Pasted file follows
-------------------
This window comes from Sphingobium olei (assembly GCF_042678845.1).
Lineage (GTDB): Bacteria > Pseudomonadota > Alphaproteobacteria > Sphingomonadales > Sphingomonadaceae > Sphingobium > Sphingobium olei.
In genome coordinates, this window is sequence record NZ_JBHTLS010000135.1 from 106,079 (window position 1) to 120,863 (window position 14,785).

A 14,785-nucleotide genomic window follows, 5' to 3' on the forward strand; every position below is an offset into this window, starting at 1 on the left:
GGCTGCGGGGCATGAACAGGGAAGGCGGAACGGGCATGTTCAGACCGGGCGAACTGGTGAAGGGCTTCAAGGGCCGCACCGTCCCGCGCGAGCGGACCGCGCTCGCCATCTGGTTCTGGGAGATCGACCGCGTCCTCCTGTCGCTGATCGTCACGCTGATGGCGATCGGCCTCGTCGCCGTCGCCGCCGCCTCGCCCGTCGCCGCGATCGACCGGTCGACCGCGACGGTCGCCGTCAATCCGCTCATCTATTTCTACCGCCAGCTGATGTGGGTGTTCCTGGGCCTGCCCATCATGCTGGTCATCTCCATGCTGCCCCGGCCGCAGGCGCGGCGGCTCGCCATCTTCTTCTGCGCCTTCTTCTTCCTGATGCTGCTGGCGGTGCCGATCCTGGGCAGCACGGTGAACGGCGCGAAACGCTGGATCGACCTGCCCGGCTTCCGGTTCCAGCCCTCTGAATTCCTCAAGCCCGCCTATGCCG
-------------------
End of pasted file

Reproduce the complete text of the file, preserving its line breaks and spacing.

This window comes from Sphingobium olei (assembly GCF_042678845.1).
Lineage (GTDB): Bacteria > Pseudomonadota > Alphaproteobacteria > Sphingomonadales > Sphingomonadaceae > Sphingobium > Sphingobium olei.
In genome coordinates, this window is sequence record NZ_JBHTLS010000135.1 from 106,079 (window position 1) to 120,863 (window position 14,785).

A 14,785-nucleotide genomic window follows, 5' to 3' on the forward strand; every position below is an offset into this window, starting at 1 on the left:
GGCTGCGGGGCATGAACAGGGAAGGCGGAACGGGCATGTTCAGACCGGGCGAACTGGTGAAGGGCTTCAAGGGCCGCACCGTCCCGCGCGAGCGGACCGCGCTCGCCATCTGGTTCTGGGAGATCGACCGCGTCCTCCTGTCGCTGATCGTCACGCTGATGGCGATCGGCCTCGTCGCCGTCGCCGCCGCCTCGCCCGTCGCCGCGATCGACCGGTCGACCGCGACGGTCGCCGTCAATCCGCTCATCTATTTCTACCGCCAGCTGATGTGGGTGTTCCTGGGCCTGCCCATCATGCTGGTCATCTCCATGCTGCCCCGGCCGCAGGCGCGGCGGCTCGCCATCTTCTTCTGCGCCTTCTTCTTCCTGATGCTGCTGGCGGTGCCGATCCTGGGCAGCACGGTGAACGGCGCGAAACGCTGGATCGACCTGCCCGGCTTCCGGTTCCAGCCCTCTGAATTCCTCAAGCCCGCCTATGCCG